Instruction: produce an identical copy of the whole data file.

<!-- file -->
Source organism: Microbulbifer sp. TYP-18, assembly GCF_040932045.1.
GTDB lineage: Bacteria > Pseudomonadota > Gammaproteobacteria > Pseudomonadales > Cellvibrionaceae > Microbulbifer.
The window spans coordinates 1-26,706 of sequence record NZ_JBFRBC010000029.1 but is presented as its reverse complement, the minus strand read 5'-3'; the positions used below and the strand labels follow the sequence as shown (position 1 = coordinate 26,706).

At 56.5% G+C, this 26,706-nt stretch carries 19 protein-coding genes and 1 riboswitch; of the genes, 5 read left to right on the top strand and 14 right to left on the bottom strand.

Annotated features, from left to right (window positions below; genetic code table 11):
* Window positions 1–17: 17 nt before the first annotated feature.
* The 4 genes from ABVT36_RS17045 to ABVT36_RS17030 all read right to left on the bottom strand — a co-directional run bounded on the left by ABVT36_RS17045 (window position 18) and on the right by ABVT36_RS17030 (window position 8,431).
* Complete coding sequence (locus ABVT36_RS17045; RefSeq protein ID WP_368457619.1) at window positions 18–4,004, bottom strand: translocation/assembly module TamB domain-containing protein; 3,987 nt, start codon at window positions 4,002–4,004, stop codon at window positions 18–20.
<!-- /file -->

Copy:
Source organism: Microbulbifer sp. TYP-18, assembly GCF_040932045.1.
GTDB lineage: Bacteria > Pseudomonadota > Gammaproteobacteria > Pseudomonadales > Cellvibrionaceae > Microbulbifer.
The window spans coordinates 1-26,706 of sequence record NZ_JBFRBC010000029.1 but is presented as its reverse complement, the minus strand read 5'-3'; the positions used below and the strand labels follow the sequence as shown (position 1 = coordinate 26,706).

At 56.5% G+C, this 26,706-nt stretch carries 19 protein-coding genes and 1 riboswitch; of the genes, 5 read left to right on the top strand and 14 right to left on the bottom strand.

Annotated features, from left to right (window positions below; genetic code table 11):
* Window positions 1–17: 17 nt before the first annotated feature.
* The 4 genes from ABVT36_RS17045 to ABVT36_RS17030 all read right to left on the bottom strand — a co-directional run bounded on the left by ABVT36_RS17045 (window position 18) and on the right by ABVT36_RS17030 (window position 8,431).
* Complete coding sequence (locus ABVT36_RS17045; RefSeq protein ID WP_368457619.1) at window positions 18–4,004, bottom strand: translocation/assembly module TamB domain-containing protein; 3,987 nt, start codon at window positions 4,002–4,004, stop codon at window positions 18–20.